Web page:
RCT shows vitamin D supplementation improves antimicrobial defenses in athletes

Posted on: April 24, 2015   by  John Cannell, MD

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Professor Mike Gleeson of Loughborough University in England is the senior author on a recent randomized controlled trial (RCT) of vitamin D supplementation for 14 weeks using blood and saliva antimicrobial functions as primary end points. First author Cheng-Shiun and colleagues randomized 49 university athletes to either 5,000 IU/day (20 subjects) or placebo (19 subjects), measuring serum cathelicidin and salivary antimicrobial functions (SIgA) before and after treatment.

Cathelicidin is a naturally occurring antibiotic that is directly upregulated by vitamin D. It is present in blood, respiratory and salivary secretions. SIgA is the most common type of salivary immunoglobulins. Salivary immunoglobulins are a group of complex proteins that protects humans from infection. The authors wanted to know what effect vitamin D supplementation would have on these antimicrobial functions.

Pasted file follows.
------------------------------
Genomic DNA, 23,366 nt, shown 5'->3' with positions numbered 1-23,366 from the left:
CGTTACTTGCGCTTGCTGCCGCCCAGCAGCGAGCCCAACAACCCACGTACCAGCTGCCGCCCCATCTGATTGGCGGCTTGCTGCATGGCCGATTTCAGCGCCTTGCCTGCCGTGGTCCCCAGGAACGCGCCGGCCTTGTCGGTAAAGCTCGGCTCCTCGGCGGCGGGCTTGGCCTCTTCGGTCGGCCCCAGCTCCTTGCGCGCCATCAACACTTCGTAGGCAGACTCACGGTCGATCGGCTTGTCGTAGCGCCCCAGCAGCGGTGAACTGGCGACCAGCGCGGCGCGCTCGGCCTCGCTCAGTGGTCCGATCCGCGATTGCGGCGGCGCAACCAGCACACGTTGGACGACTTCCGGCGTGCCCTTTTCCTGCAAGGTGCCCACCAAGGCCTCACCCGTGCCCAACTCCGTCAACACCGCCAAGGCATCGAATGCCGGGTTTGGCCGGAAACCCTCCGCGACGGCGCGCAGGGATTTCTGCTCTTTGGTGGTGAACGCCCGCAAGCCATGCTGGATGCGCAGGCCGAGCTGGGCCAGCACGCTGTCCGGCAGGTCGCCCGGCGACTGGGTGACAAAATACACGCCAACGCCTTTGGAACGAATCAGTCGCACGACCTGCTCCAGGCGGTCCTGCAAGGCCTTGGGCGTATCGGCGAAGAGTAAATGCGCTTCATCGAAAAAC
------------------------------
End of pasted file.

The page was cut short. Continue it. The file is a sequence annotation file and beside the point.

Serum 25(OH)D increased from 22 ng/ml to 50 ng/ml at the end of 14 weeks in the treatment group.  Serum 25(OH)D at 14 weeks ranged from 39 ng/ml to 60 ng/ml  in the treatment group. As the study was done in winter, vitamin D levels in the placebo group fell from 22 ng/ml to 13 ng/ml, ranging from 10 to 20 ng/ml by the end of winter.

They found that serum cathelicidin increased by 15% in the treatment group and by 5% in the placebo group (P = 0.025). The resting SIgA and cathelicidin salivary secretion rates increased over time in the vitamin D3 group but not in the placebo group (P  = 0.026 for SIgA and P=.030 for cathelicidin). They also found that resting salivary flow rates increased significantly in the treatment group (p<.05).

This RCT showed effects of vitamin D supplementation on important antimicrobial systems in the body, offering a possible mechanism that could explain why vitamin D reduces the risk of infection.

He CS, Fraser WD, Tang J, Brown K, Renwick S, Rudland-Thomas J, Teah J, Tanqueray E, Gleeson M. The effect of 14 weeks of vitamin D3 supplementation on antimicrobial peptides and proteins in athletes. J Sports Sci. 2015 Apr 10:1-8.

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